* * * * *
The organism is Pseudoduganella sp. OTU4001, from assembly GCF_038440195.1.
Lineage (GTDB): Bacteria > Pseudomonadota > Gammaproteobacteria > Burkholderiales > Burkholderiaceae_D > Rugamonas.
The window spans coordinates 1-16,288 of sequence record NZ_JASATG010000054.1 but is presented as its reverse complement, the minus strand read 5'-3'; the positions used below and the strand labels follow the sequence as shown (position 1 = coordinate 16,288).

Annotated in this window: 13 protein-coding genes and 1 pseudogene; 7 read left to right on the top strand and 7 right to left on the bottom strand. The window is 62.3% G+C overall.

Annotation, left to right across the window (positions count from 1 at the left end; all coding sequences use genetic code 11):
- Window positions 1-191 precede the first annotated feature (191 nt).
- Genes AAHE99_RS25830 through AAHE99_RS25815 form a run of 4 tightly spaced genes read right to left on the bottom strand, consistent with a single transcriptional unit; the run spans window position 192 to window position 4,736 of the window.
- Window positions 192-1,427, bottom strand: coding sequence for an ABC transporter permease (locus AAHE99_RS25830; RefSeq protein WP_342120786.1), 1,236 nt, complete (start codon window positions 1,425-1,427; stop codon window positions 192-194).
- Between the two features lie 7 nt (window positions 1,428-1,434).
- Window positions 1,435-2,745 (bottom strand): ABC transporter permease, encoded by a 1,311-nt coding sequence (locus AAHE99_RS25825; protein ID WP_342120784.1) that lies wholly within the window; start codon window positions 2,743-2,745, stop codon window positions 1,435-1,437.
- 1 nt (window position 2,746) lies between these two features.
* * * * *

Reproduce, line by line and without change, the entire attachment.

The organism is Pseudoduganella sp. OTU4001, from assembly GCF_038440195.1.
Lineage (GTDB): Bacteria > Pseudomonadota > Gammaproteobacteria > Burkholderiales > Burkholderiaceae_D > Rugamonas.
The window spans coordinates 1-16,288 of sequence record NZ_JASATG010000054.1 but is presented as its reverse complement, the minus strand read 5'-3'; the positions used below and the strand labels follow the sequence as shown (position 1 = coordinate 16,288).

Annotated in this window: 13 protein-coding genes and 1 pseudogene; 7 read left to right on the top strand and 7 right to left on the bottom strand. The window is 62.3% G+C overall.

Annotation, left to right across the window (positions count from 1 at the left end; all coding sequences use genetic code 11):
- Window positions 1-191 precede the first annotated feature (191 nt).
- Genes AAHE99_RS25830 through AAHE99_RS25815 form a run of 4 tightly spaced genes read right to left on the bottom strand, consistent with a single transcriptional unit; the run spans window position 192 to window position 4,736 of the window.
- Window positions 192-1,427, bottom strand: coding sequence for an ABC transporter permease (locus AAHE99_RS25830; RefSeq protein WP_342120786.1), 1,236 nt, complete (start codon window positions 1,425-1,427; stop codon window positions 192-194).
- Between the two features lie 7 nt (window positions 1,428-1,434).
- Window positions 1,435-2,745 (bottom strand): ABC transporter permease, encoded by a 1,311-nt coding sequence (locus AAHE99_RS25825; protein ID WP_342120784.1) that lies wholly within the window; start codon window positions 2,743-2,745, stop codon window positions 1,435-1,437.
- 1 nt (window position 2,746) lies between these two features.